I’ve recently written an SSH library called Thrussh, and I’ve also started to use it for actual tasks like replacing the SCP client in Pijul.
This is an important rule of cryptography: do not do your own crypto. Cryptography is full of subtleties, and it is frighteningly easy to introduce more problems than you solve.
For example supporting outdated cryptography, even if you don’t really plan to use it, can be harmful to your legitimate crypto, as shown by the Drown attack on HTTPS.
Or side-channel attacks, by which an attacker can get bits of a secret key by monitoring differences in the heat, electromagnetic, or time patterns of a processor.
This is why I’m using libsodium. Also, this is why I’m using the raw version of it, with as little fuss as possible in the bindings themselves.
Thrussh was designed to have the lowest possible code size and dependency set, so as to make it easily readable. It has a server and a client side, sharing a datastructure called
src/session.rs in our darcs repository). Sessions maintain a state, essentially when exchanging keys in the beginning, or when re-exchanging keys during an SSH connection.
Thrussh does not depend on any network library: users of this library are instead expected to provide it with instances of
std::io::Write. This design allows it to be used with synchronous or asynchronous sockets. In both cases (synchronous or asynchronous), the interface is exactly the same: users need to implement either the
Server trait (if they’re writing a server) or the
Client trait (if writing a client). Then, they just have to create an instance of
thrussh::client::Connection), and then successively calling the
.write methods of the connections, in a loop (starting with
.write for synchronous sockets).
A number of methods (for instance
.is_authenticated) are supplied for the client to be able to stop the loop at some stages of the protocol, for instance when user input is needed.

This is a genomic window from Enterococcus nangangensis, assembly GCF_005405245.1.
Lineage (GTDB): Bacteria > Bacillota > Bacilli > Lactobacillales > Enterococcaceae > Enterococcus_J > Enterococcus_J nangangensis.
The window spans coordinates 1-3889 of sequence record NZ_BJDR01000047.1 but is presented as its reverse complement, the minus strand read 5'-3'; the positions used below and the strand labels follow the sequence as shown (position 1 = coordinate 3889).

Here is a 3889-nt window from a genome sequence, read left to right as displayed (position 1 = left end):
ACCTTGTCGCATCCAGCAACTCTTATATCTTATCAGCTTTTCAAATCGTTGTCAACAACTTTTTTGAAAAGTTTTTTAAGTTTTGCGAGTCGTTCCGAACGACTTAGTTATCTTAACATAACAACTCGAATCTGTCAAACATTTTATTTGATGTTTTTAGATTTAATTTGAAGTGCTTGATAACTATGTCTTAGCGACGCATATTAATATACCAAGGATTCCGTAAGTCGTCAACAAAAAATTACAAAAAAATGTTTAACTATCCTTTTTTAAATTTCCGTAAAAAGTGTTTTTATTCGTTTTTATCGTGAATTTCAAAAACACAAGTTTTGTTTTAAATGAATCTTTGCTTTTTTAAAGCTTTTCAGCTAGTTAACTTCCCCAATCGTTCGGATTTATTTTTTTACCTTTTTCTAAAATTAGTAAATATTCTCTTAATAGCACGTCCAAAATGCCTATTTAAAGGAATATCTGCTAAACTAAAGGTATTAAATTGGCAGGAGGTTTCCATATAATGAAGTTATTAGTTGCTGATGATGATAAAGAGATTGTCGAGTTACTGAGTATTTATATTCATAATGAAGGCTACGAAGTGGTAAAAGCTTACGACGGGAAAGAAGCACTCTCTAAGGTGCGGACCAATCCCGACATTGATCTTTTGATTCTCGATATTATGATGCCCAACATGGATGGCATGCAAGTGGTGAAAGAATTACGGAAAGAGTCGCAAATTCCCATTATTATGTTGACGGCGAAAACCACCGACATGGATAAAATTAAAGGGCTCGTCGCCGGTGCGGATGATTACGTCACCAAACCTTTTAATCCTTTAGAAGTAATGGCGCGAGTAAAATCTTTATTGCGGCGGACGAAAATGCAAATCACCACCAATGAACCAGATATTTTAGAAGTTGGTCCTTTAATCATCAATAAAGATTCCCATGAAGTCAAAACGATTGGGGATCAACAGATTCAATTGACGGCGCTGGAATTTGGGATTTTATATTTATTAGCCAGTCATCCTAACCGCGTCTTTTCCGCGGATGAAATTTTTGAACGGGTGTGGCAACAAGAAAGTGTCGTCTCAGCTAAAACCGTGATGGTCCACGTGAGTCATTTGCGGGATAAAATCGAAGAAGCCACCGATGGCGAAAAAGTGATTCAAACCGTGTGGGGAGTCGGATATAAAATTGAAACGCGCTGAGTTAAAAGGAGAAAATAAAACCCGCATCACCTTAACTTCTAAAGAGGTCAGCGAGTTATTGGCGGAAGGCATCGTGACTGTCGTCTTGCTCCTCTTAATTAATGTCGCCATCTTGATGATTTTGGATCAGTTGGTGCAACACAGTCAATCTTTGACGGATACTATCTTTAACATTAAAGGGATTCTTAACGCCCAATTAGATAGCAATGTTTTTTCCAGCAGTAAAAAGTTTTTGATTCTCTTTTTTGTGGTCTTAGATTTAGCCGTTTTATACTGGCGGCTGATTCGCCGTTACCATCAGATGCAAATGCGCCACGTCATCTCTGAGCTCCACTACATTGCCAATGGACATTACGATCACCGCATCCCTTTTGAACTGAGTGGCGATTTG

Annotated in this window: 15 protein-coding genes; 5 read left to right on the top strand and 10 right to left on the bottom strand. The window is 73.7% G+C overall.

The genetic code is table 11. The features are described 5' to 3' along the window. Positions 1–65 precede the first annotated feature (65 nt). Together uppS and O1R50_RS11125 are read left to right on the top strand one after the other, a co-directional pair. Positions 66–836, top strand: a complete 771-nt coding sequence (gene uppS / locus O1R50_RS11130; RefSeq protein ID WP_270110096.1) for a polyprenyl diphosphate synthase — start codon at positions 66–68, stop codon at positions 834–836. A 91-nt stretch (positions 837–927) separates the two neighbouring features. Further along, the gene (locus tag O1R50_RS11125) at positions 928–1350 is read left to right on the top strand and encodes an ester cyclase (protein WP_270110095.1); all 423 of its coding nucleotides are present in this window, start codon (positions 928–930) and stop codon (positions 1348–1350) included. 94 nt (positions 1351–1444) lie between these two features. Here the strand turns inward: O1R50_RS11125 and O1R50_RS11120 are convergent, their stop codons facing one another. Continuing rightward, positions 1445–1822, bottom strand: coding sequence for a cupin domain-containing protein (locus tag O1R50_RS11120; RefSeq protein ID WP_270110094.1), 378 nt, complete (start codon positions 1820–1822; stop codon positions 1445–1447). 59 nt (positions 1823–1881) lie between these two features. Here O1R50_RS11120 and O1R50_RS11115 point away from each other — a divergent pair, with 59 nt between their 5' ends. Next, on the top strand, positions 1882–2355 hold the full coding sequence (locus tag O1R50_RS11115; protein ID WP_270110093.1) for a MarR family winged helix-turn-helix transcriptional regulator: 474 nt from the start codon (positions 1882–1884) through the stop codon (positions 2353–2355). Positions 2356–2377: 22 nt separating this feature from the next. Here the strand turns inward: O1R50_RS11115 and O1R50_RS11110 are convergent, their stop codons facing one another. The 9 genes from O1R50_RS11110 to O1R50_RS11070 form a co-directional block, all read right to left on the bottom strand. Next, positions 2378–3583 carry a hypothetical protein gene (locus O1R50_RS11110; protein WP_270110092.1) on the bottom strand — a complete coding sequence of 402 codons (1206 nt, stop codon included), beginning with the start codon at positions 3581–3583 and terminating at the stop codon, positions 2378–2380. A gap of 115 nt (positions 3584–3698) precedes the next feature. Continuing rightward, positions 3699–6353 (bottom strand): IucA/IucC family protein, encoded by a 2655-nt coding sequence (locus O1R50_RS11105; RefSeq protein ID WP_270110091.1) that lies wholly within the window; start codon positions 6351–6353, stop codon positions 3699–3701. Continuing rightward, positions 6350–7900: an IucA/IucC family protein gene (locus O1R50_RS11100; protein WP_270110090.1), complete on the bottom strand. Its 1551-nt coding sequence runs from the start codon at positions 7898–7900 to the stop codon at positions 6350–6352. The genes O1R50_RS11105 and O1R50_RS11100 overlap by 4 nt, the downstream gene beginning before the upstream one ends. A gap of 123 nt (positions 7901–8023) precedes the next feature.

Thrussh has been mostly tested with the
mio crate, which allows efficient and portable asynchronous I/O. Writing an SCP client was actually fairly easy, see the result on its darcs:
darcs get https://pijul.org/darcs/scp
It’s not a full scp program: in particular, it does not have the
-t options required to implement SCP on the server side.
This is probably a relatively easy task anyway, as it does not use SSH: it’s just a parser of stdin that can write to files. See this description of the SCP protocol for more details.
We’ve received a number of comments suggesting that we should move to github as soon as possible. This is simply not going to happen. We might switch to Pijul when it’s ready, of course.
The main benefit we see in darcs is that we already know it, and it can be learnt completely in almost no time by anyone.
This is not the case of any 3-way-merge-based systems, although people who’ve been using such systems for years usually reply that “once you know it it’s easy”. This is probably true, but unrelated to the above claim.
Also, in darcs, patches are associative, which is a really useful property to have in a VCS. This is not a bug/implementation mistake in 3-way merge/git, as suggested by some. It’s a problem in the algorithm itself.